LANSING, Mich. (AP) – Gov. Gretchen Whitmer on Wednesday named an ethics expert to Michigan State University’s governing board, filling a vacancy left by a trustee who resigned over the board’s decision to drop a promised independent review of Larry Nassar’s sexual assaults.

University of Houston law professor Renee Knake previously taught at Michigan State’s law school for a decade and still lives in East Lansing. Whitmer, a Michigan State alumna, said it was important to add someone who is “seeped in ethics” to the eight-member board as it continues to confront the Nassar scandal.

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“We all need this university to be successful. Someone who has an understanding of and expertise in ethics is one way of giving people confidence in the leadership of the university,” Whitmer, a Democrat, told The Associated Press. “Also, Renee Knake is not a known commodity and doesn’t walk in with alliances. She comes in having strong progressive values but also some independence. That’s something that is a strength and something I value as well.”

The appointment came more than five weeks after the resignation of trustee Nancy Schlichting, who said four trustees did not share the commitment by her and three other trustees to the independent investigation backed by Nassar’s victims, including the release of documents protected by the attorney-client privilege. A criminal probe led to the conviction of Nassar’s ex-boss at the College of Osteopathic Medicine, while a former university president and ex-gymnastics coach have been ordered to stand trial.

Whitmer said Schlichting’s critique was “serious” and a reason she picked Knake, whom she described as a friend, despite “a lot” of people wanting to be considered. Some at the school proposed ex-Michigan Gov. James Blanchard, while groups allied with Whitmer pushed former elected officials and other political favorites. Former trustees and past candidates also expressed interest.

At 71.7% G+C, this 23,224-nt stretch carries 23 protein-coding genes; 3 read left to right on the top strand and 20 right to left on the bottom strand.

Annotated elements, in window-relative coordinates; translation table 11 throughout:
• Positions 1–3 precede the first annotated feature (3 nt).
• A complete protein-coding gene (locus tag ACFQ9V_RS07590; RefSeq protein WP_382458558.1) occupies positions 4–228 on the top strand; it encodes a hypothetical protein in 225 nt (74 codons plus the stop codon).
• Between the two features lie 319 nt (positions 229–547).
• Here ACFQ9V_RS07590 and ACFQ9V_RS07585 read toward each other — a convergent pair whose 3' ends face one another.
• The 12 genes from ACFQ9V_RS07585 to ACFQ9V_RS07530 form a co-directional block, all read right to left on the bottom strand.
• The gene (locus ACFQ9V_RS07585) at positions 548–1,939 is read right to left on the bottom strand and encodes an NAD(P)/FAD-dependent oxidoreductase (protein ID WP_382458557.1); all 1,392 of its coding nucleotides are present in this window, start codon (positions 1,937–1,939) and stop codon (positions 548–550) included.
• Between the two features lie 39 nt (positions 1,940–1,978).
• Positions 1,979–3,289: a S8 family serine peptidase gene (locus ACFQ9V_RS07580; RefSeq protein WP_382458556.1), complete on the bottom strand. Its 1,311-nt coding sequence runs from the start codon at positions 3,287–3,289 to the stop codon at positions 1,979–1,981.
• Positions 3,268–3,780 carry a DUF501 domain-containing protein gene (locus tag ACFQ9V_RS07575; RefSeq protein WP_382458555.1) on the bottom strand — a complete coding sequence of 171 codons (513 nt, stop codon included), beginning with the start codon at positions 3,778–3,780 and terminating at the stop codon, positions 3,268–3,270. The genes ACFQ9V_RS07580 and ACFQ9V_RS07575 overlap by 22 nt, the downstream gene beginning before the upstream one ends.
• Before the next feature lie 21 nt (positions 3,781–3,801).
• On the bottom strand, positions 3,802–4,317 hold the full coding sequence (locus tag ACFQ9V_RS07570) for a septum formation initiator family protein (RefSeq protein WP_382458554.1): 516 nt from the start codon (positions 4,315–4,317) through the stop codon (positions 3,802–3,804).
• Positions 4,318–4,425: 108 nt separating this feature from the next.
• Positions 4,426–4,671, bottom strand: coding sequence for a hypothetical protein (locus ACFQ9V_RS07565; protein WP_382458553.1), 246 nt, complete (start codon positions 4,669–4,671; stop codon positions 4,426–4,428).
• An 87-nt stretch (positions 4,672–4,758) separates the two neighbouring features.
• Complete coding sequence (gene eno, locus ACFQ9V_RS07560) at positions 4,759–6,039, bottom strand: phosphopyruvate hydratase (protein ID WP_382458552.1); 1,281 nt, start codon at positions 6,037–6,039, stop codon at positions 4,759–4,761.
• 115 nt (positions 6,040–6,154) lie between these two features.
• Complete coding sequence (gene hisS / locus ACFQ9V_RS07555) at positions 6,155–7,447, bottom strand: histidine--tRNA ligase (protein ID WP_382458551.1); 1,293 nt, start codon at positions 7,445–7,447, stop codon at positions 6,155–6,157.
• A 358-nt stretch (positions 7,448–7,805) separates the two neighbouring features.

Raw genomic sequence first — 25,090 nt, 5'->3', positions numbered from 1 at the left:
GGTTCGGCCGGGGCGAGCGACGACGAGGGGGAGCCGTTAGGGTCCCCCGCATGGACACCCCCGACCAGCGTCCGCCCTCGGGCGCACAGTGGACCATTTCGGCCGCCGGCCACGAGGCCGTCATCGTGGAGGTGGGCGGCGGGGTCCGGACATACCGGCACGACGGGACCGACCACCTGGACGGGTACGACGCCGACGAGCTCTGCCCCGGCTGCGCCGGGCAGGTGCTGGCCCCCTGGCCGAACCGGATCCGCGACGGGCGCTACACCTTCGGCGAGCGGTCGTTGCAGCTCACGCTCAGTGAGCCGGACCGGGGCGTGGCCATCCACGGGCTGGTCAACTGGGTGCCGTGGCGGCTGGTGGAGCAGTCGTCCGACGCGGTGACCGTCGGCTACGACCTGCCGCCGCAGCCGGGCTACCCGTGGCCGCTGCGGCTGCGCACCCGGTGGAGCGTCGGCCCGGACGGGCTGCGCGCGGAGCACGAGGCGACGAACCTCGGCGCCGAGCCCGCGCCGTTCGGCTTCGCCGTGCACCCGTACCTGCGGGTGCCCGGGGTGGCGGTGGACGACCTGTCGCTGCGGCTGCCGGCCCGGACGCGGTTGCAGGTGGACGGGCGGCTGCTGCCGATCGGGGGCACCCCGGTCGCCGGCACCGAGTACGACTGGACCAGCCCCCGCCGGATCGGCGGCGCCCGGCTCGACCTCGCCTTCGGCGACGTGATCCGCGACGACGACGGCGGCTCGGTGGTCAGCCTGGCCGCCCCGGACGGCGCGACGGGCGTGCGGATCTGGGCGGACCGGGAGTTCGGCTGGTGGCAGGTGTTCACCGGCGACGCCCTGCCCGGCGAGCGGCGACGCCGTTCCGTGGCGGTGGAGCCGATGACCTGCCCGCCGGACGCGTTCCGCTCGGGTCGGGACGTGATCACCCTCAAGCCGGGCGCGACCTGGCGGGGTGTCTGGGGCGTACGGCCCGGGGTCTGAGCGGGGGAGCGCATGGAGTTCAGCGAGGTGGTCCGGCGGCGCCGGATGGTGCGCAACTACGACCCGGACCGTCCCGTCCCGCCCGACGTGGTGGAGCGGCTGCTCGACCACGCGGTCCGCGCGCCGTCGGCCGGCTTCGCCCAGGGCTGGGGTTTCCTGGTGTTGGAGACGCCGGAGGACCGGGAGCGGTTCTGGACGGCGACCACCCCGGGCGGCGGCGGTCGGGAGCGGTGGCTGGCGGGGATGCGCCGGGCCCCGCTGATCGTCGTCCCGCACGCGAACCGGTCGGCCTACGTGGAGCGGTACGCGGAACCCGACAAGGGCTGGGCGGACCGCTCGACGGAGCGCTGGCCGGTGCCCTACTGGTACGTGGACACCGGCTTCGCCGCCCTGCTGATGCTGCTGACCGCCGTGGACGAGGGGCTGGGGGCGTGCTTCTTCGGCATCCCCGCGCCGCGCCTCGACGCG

Asked if she had confidence in the board of trustees, Whitmer said: “There have been a lot of missteps, and that’s putting it lightly. … In this moment, it’s really important that we’ve got strong critical thinkers who live their values and are going to insist on a high level of ethical conduct.”

Whitmer declined to say if the board should waive privilege and release 6,000 documents. Some trustees have said doing so would jeopardize the school’s lawsuit against insurers to help cover a $500 million payout to hundreds of victims and related legal costs.

“There’s a lot of information that I’m not privy to,” Whitmer said.

Former sports physician Nassar is effectively serving life in prison for possessing child pornography and sexually assaulting athletes, mostly female gymnasts, under the guise of treatment at Michigan State and a Lansing-area gymnastics club. Olympians said he also molested them in Texas and overseas while he worked for USA Gymnastics.

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Knake, 46, will serve on the elected board through 2022 when she could run for election to a full eight-year term if she is nominated by the Michigan Democratic Party. She joined the University of Houston Law Center, where she is the chair of legal ethics, in 2016. That followed 10 years at Michigan State, where she got tenure at the College of Law.

Knake said she was honored that Whitmer asked her to take the role.

“It’s really important as a member of the board of trustees to be listening to the survivors and showing them respect,” she said in an interview. “I’m committed to making sure that the university is acting more thoughtfully and working with … the community to create solutions that will lead to a safer and more secure environment for students, for faculty, for alumni, for anyone who is on the campus.”

Knake last year weighed in on proposed changes to the code of conduct and rules for federal judges, pushing committees to go further to prevent sexual harassment and other inappropriate workplace behavior.

She said she values “accountability and transparency” and, as a lawyer, wants to learn more about the dispute over the documents sought by the state attorney general and which Nassar victims want as part of an outside review, including the conditions under which they would be released.

“Claiming attorney-client privilege shouldn’t be misused to cover up what would otherwise be discoverable information,” she said.

Knake previously worked as a corporate lawyer in Chicago and Richmond, Virginia, and as a city attorney in Charlottesville, Virginia. She earned her law degree from the University of Chicago and a bachelor’s degree at North Park College.

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